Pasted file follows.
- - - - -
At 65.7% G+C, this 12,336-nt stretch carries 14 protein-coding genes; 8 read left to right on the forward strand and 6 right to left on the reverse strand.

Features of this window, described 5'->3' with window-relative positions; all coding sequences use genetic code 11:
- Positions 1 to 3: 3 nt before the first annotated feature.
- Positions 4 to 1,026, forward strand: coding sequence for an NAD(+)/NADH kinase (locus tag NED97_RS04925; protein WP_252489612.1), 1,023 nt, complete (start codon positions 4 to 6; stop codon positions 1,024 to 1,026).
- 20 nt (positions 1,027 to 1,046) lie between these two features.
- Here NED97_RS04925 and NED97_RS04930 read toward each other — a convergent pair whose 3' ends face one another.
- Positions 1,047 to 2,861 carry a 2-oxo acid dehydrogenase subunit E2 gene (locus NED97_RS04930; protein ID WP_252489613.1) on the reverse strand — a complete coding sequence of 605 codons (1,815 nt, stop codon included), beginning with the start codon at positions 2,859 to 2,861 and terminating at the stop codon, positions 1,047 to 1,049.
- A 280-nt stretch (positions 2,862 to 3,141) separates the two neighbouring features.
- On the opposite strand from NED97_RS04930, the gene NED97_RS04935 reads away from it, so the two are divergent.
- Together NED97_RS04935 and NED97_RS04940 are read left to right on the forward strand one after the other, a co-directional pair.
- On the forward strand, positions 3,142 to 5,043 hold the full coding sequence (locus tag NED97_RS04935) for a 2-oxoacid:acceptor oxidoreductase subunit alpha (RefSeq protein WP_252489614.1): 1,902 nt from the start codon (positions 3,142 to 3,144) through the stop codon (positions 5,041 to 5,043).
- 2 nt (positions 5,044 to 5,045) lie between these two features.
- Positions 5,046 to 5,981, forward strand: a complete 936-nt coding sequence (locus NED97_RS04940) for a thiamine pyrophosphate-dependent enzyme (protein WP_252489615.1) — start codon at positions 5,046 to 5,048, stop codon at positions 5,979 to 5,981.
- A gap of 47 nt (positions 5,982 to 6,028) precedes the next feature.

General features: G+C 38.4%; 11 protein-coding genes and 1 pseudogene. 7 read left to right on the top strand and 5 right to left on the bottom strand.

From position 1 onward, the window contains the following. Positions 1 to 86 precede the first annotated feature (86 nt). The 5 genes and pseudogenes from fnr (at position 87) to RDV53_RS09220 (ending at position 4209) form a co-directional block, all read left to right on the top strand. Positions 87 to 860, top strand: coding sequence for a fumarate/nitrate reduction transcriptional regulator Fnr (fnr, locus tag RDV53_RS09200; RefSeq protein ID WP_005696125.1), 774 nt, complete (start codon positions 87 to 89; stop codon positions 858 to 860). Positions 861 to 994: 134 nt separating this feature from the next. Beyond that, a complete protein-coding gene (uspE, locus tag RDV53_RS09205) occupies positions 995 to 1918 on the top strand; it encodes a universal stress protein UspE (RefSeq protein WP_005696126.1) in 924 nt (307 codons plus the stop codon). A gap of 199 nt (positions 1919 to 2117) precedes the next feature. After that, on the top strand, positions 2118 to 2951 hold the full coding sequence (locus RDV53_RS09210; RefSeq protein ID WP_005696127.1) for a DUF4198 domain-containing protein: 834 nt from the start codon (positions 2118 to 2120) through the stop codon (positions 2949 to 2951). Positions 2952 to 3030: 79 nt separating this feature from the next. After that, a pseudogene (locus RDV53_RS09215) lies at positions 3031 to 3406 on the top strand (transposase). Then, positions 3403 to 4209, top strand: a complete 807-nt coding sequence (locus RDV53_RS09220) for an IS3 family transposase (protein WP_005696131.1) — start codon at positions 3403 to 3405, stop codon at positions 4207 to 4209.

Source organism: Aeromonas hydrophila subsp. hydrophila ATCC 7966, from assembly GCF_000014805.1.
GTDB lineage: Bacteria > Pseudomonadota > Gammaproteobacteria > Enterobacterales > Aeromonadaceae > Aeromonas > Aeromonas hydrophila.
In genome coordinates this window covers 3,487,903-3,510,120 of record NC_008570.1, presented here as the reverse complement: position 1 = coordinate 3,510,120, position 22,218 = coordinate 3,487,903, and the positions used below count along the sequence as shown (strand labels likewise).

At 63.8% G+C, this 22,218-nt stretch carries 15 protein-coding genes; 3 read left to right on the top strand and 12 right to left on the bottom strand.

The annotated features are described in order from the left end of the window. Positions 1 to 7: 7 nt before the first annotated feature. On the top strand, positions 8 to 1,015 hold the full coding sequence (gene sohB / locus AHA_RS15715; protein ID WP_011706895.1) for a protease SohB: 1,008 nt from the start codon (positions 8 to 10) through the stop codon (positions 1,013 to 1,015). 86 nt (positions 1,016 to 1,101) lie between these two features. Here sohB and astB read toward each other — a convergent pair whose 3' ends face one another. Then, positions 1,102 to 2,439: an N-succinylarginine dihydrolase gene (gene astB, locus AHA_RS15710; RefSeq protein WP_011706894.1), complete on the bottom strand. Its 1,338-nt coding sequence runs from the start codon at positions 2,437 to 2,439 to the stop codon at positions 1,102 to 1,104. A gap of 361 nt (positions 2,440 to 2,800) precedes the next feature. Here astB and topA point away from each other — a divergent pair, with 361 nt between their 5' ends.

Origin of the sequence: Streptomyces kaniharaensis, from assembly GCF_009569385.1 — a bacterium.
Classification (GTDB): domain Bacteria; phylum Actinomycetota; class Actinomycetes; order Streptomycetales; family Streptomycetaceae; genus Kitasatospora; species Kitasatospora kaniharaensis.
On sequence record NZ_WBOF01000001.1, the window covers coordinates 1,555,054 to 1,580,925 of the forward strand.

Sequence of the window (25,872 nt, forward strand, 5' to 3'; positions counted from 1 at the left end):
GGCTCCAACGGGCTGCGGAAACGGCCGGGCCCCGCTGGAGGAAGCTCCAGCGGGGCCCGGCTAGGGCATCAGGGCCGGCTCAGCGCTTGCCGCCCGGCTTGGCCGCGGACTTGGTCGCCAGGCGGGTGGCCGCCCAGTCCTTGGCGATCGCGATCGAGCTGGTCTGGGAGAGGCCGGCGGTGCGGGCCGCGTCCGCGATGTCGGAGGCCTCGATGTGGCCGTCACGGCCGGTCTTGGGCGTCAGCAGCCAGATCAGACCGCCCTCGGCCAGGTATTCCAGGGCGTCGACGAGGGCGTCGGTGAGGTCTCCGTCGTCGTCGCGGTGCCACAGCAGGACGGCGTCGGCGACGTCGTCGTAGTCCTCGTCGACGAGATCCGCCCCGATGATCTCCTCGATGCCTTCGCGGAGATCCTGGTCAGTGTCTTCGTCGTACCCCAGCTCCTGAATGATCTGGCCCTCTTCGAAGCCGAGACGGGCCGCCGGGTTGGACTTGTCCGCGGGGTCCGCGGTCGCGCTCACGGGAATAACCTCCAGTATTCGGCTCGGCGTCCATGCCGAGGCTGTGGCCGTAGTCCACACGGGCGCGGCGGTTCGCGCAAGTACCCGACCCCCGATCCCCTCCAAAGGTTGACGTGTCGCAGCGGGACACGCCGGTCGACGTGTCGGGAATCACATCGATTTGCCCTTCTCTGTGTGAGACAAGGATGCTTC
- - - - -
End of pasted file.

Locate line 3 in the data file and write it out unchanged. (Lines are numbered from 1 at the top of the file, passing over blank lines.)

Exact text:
- Positions 1 to 3: 3 nt before the first annotated feature.